The oligarchs and the clerisy reinforce one another on globalism, environmentalism, identity politics, migration, highly-managed commerce, among other issues, and on the things they denigrate like nation-states, patriotism, certain “retrograde attitudes,” and cultural conservatism, generally. They attend largely the same universities, live in the same cities, share the same politics, and reside in neighborhoods separate from the hoi-polloi. They believe they have earned their privileges, and they are content to show their virtue not by creating new universities, seminaries, churches, schools, hospitals, libraries, and parks, as past American business tycoons have done, but by humanitarian deeds for equality writ large or, as Kotkin notes, newfangled attempts at trans-humanist technology. The most worrisome aspect is their contempt for middle-class virtues and for economic growth.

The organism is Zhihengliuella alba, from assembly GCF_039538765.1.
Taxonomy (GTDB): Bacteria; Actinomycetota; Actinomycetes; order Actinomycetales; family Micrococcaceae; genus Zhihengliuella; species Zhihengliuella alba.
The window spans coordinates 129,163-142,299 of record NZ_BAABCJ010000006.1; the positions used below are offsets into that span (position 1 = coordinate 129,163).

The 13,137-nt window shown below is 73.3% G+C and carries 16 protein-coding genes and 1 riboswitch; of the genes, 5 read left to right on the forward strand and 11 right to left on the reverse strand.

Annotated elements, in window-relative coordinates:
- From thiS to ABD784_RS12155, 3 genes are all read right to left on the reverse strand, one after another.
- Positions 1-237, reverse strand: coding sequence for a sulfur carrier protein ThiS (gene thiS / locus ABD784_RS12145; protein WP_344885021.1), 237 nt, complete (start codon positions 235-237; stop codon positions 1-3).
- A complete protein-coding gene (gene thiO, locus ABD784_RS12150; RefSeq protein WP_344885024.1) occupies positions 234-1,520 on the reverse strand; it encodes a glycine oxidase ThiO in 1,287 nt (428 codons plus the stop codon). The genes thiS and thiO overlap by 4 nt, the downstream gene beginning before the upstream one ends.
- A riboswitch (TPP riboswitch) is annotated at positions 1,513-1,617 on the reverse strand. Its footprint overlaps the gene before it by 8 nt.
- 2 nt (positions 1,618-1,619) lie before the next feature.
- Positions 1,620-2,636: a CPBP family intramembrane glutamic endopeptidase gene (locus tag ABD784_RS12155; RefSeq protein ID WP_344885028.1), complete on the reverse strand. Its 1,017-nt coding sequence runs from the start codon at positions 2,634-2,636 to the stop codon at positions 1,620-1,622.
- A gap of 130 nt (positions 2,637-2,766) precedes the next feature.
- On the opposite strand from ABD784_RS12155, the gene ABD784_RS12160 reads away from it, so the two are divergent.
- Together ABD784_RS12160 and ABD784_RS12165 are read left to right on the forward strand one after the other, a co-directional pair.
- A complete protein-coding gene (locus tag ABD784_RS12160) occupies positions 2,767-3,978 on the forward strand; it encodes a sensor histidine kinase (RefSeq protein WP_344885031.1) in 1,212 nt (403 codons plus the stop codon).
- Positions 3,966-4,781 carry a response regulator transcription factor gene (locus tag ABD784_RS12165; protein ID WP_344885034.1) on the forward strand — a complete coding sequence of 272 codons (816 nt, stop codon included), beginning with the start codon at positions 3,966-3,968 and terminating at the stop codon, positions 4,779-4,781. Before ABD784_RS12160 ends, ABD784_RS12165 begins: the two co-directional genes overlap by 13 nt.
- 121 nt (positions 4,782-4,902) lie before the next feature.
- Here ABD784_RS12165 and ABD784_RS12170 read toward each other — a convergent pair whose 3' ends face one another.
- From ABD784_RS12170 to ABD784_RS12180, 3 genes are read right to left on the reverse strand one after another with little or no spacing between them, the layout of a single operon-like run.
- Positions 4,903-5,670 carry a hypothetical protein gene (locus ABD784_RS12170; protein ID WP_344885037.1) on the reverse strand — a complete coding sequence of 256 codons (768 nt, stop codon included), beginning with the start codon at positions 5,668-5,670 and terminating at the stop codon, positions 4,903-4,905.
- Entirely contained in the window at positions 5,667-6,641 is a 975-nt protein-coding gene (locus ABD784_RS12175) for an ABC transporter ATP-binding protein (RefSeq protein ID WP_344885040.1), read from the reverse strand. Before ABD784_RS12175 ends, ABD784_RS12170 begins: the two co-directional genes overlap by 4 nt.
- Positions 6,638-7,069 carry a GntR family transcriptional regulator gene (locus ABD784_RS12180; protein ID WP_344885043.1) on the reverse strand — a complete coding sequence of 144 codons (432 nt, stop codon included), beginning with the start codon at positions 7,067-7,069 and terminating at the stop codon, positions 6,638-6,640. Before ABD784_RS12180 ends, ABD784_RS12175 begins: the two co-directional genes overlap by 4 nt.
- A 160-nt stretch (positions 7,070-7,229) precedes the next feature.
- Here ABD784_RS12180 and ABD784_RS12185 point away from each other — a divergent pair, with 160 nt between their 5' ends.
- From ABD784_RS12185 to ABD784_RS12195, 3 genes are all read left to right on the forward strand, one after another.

The contemporary oligarchs benefitted, indeed made their fortunes on entrepreneurialism and venture capital, but the policies they support and the politicians and activists they bankroll, would pull the growth ladder up from those who aspire merely to a single-family home, steady private sector employment, modest income and asset growth, and children. Here, Kotkin looks heavily in the direction of Silicon Valley mandarins who support green energy, densification policies, higher taxation rates (which they evade, personally and professionally), hiring foreign skilled labor through temporary programs, and vaguely defined “social justice”. Kotkin also opposes free trade to the extent that it offshores industrial jobs which he sees as key to middle class incomes.